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As Your Organization Reacts to the Coronavirus, Ask These 5 Questions

By Matt Whiat, Founding Partner

As COVID-19 continues to spread, companies are pressured to respond. Travel and work from home policies for employees, annual meetings, and customer and official communications are currently top of mind. How an individual responds during a time of stress is who they are. How a company responds during difficult times defines who they are. So go corporate decisions in tough times, so goes the culture.

Ask these five questions to respond in a more intentional manner:

1. How can your organization’s values be used in making and communicating the decision?

Reference that organizational values poster hanging in the office or click on the “Who We Are” section of your website. Now is the time to use those carefully crafted words as a filter for decisions and communications to stakeholders. Values serve as a judgement of what is important. Before jumping into the tactics of how to mitigate risks, ask, “if we, as an organization, are going to respond in support of our values, how should we act?” Secondly, as you communicate with stakeholders, start with your values. If you want your values to live in behaviors throughout your organization, now is the time to use and reference them.

2. Where do your employees come in?

Your people come first. Yes, you read that correctly. Your role, as a leader in the organization, is to serve the people in your span of care. Your people then take care of your customers, and your customers take care of the company. When this happens, all stakeholders benefit. Thank you, Herb Kelleher. But it starts with your people. Make the decision that shows your people that in a time of need you have their back. Remaining loyal to your people now results in their loyalty to your organization in the future.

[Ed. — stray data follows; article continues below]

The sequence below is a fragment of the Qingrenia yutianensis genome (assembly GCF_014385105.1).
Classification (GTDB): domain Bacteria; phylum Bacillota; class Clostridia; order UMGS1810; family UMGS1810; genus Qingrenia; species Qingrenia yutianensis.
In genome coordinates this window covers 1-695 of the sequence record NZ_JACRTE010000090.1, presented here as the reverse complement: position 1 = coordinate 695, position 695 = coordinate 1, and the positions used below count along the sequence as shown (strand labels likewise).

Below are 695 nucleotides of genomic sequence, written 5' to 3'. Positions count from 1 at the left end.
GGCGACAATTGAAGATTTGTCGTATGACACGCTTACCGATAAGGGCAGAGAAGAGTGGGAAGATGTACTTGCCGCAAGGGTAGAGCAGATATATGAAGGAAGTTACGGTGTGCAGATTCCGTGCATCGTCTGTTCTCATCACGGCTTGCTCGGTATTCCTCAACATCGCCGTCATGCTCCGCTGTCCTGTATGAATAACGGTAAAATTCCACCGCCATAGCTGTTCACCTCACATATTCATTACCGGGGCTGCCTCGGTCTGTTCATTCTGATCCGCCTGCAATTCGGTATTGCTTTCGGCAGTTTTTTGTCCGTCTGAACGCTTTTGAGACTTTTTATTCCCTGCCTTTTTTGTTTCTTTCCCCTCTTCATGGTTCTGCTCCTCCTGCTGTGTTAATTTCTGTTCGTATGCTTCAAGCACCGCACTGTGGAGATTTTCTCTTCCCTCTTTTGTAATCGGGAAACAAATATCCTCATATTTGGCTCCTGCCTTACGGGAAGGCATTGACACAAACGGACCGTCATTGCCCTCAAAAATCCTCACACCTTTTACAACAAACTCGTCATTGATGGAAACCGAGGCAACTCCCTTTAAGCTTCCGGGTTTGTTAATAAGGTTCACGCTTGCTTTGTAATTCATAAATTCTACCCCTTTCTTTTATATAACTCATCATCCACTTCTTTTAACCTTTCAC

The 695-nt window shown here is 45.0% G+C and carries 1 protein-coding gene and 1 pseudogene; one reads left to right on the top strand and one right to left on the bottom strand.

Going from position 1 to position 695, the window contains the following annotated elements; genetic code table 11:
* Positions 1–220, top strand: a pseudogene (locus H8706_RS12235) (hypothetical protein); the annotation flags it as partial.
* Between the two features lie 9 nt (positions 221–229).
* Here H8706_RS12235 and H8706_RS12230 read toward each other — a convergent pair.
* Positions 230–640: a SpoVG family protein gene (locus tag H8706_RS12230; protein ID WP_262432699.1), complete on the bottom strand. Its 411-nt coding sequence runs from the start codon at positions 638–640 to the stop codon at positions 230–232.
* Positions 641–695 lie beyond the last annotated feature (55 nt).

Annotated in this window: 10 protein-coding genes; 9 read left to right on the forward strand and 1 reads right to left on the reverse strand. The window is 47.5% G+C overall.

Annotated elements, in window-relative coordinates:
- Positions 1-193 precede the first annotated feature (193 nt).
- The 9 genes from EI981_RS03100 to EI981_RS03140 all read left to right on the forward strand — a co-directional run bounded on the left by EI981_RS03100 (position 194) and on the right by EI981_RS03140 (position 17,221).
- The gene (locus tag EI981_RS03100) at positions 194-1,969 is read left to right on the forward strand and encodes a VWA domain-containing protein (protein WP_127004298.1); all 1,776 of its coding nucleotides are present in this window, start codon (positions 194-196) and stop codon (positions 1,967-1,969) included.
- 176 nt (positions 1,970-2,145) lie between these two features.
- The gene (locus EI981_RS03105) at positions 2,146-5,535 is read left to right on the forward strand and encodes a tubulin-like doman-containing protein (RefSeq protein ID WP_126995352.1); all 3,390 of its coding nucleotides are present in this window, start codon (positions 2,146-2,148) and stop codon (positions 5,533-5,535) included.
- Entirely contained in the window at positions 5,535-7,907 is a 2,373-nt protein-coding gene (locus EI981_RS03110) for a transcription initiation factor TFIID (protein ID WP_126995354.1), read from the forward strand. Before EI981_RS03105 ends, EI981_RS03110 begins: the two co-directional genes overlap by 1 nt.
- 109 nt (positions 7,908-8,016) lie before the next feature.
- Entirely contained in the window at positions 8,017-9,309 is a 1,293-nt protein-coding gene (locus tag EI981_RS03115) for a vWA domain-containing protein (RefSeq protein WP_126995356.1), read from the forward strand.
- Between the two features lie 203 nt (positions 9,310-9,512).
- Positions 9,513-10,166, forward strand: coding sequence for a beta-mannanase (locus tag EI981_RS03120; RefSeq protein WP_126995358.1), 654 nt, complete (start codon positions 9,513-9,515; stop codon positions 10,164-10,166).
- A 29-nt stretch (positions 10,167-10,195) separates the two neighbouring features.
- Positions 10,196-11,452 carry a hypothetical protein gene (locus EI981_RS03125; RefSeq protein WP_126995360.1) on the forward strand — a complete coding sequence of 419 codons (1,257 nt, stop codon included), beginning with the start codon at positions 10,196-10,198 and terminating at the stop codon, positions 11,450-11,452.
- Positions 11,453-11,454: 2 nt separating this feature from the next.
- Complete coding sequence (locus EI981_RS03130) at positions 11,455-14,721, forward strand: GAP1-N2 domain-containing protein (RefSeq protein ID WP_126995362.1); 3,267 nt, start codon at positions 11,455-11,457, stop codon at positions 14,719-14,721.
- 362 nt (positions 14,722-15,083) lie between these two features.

3. How can the organization play the relationship game? 

It might be easy, and perhaps profitable, to hold your customers to specific cancellation policies or raise the price on certain products or services that are in high demand. Before doing so, ask how the organization can play the relationship game. If you were the customer in a time of need or under constraints, how would you want to be treated? Caring for your customers now results in loyalty tomorrow.

4. How can you increase transparency in your communication?

When was the last time you read an official communication from an organization and thought, “that was very open and honest”? A key component of trust is transparency yet by the time communications go through official organization channels they miss the mark of being honest and to the point. In times like these, your people are searching for facts. Even if the answer is unknown, be transparent and willing to state what you know and what you don’t. The willingness to not “spin” a message or convolute it with more words will earn you trust at a time when it is needed and appreciated.

5. What can the organization control and influence?

In times of uncertainty, your leadership team can use structure to focus their thinking. Use the Control – Influence – Can’t Control model to help. Rather than focusing on what you cannot control, list what is in control of the organization and what the organization can influence. This helps a leadership team stay in tune with possibilities and allows for creative thinking to be applied in a more productive sense. See example below:

sphere of influence example

At some unknown date in the future, your organization will look back on the decisions made today and how you reacted during these trying times. You will be either proud or disappointed. But you won’t be neutral. Legacies are built during hard times. Legacies are built in the decisions you make today.

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